Global migration may be one of the most powerful drivers of democracy, simply by letting people move, work, and share what they earn. Likewise, the remittances that immigrants send to their countries of origin facilitate protest, undermine authoritarian electoral mobilization strategies, and tip the balance of power towards the citizens who are mobilizing for democratic change.
This is the central argument of the book Migration and Democracy: How Remittances Undermine Dictatorships, co-written by Abel Escribà-Folch, a professor with the (Universitat Pompeu Fabra Barcelona) UPF Department of Political and Social Sciences and coordinator of the Institutions and Political Actors Research Group, along with Covadonga Meseguer (UNED) and Joseph Wright (Pennsylvania State University).
The fact that these remittances are decentralized, and that it is the people who send and receive these resources, is crucial to increase the likelihood of protests and reduce electoral support for dictatorial regimes
The book has recently been published by Princeton University Press, and its implications were also covered in the article “Global Migration Drives Global Democracy. How Workers Abroad Weaken Dictators Back Home”, which the same authors published in early June 2021 in the journal Foreign Affairs.
The work, introduction and conclusions apart, is structured around six chapters in which various aspects related to remittances are analysed: their influence on dictatorships and on the revenue and expenditure of authoritarian governments, how they affect degrees of protest against and opposition to the regime, their influence on electoral behaviour, also how they affect the chances of democratization, and how they differ from social remittances.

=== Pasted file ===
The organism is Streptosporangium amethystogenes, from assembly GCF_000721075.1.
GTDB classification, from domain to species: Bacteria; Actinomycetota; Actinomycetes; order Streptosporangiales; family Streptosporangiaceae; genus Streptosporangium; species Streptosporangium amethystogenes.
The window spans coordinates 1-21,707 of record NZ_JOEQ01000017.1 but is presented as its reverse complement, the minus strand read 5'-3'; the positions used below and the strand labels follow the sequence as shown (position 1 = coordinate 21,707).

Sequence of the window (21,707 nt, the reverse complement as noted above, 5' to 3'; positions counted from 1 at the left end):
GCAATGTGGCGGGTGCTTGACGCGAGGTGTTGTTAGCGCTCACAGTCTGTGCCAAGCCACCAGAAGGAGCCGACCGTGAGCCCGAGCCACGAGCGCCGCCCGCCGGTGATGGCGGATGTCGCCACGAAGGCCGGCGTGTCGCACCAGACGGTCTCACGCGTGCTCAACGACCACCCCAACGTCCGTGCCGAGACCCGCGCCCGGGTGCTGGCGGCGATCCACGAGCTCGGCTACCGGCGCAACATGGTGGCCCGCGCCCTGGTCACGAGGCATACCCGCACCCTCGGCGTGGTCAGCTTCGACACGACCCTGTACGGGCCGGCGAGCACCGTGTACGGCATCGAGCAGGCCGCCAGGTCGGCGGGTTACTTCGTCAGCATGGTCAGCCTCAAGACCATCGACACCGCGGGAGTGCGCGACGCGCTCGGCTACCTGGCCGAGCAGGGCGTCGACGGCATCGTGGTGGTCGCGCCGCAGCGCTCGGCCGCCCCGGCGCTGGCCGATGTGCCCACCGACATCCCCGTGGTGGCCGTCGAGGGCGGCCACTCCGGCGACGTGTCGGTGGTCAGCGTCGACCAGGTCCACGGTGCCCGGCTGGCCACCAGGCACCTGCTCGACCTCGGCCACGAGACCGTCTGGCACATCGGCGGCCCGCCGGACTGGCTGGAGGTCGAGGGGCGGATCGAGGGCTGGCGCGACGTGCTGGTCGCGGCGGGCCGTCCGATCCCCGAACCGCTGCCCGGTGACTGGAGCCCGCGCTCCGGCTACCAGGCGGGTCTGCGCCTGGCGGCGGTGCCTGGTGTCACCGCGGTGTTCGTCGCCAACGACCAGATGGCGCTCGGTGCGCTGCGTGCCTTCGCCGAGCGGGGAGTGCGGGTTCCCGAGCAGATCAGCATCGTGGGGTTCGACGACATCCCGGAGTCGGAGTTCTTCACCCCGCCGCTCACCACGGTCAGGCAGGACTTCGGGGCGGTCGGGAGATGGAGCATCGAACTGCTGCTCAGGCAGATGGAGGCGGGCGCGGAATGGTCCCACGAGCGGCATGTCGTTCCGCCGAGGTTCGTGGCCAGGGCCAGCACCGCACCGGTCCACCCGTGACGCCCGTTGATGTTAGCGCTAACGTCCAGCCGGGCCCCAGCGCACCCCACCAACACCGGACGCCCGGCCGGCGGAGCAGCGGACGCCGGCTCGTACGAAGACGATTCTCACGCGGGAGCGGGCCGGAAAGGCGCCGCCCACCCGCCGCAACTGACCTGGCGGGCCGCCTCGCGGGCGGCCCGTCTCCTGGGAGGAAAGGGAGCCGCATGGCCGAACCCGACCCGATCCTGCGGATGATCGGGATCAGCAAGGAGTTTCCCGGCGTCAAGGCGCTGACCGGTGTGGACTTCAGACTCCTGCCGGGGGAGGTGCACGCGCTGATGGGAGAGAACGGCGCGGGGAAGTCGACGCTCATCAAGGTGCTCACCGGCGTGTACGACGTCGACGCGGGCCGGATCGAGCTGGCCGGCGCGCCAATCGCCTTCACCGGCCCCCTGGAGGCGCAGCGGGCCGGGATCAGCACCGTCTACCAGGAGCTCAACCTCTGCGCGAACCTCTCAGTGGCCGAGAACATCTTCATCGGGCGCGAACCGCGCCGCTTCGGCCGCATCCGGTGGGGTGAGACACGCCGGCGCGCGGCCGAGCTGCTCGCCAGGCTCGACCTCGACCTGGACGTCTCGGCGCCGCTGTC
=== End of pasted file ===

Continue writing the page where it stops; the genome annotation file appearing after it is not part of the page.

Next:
The authors combine global macro-analysis with individual-level microdata and case studies, such as Senegal and Cambodia, to show that remittances –and the movement of people from authoritarian nations to higher-income countries– favour democratization processes in the receiving countries. According to the authors, the fact that these remittances are decentralized, and that it is the people who send and receive these resources, is crucial to increase the likelihood of protests and reduce electoral support for dictatorial regimes.
An area often overlooked by conventional politics
The debate on conventional politics often dismisses the way migrants shape political outcomes in their home countries: “Migration has been shown to have financial benefits both for those who move and for those who stay, but there is less consensus regarding the political implications of migration. Based on our results, we believe that policymakers of the countries that accept migrants and uphold democracy abroad should start addressing the two issues in a combined manner”, the authors argue.
“We believe that policymakers of the countries that accept migrants and uphold democracy abroad should start addressing the two issues in a combined manner”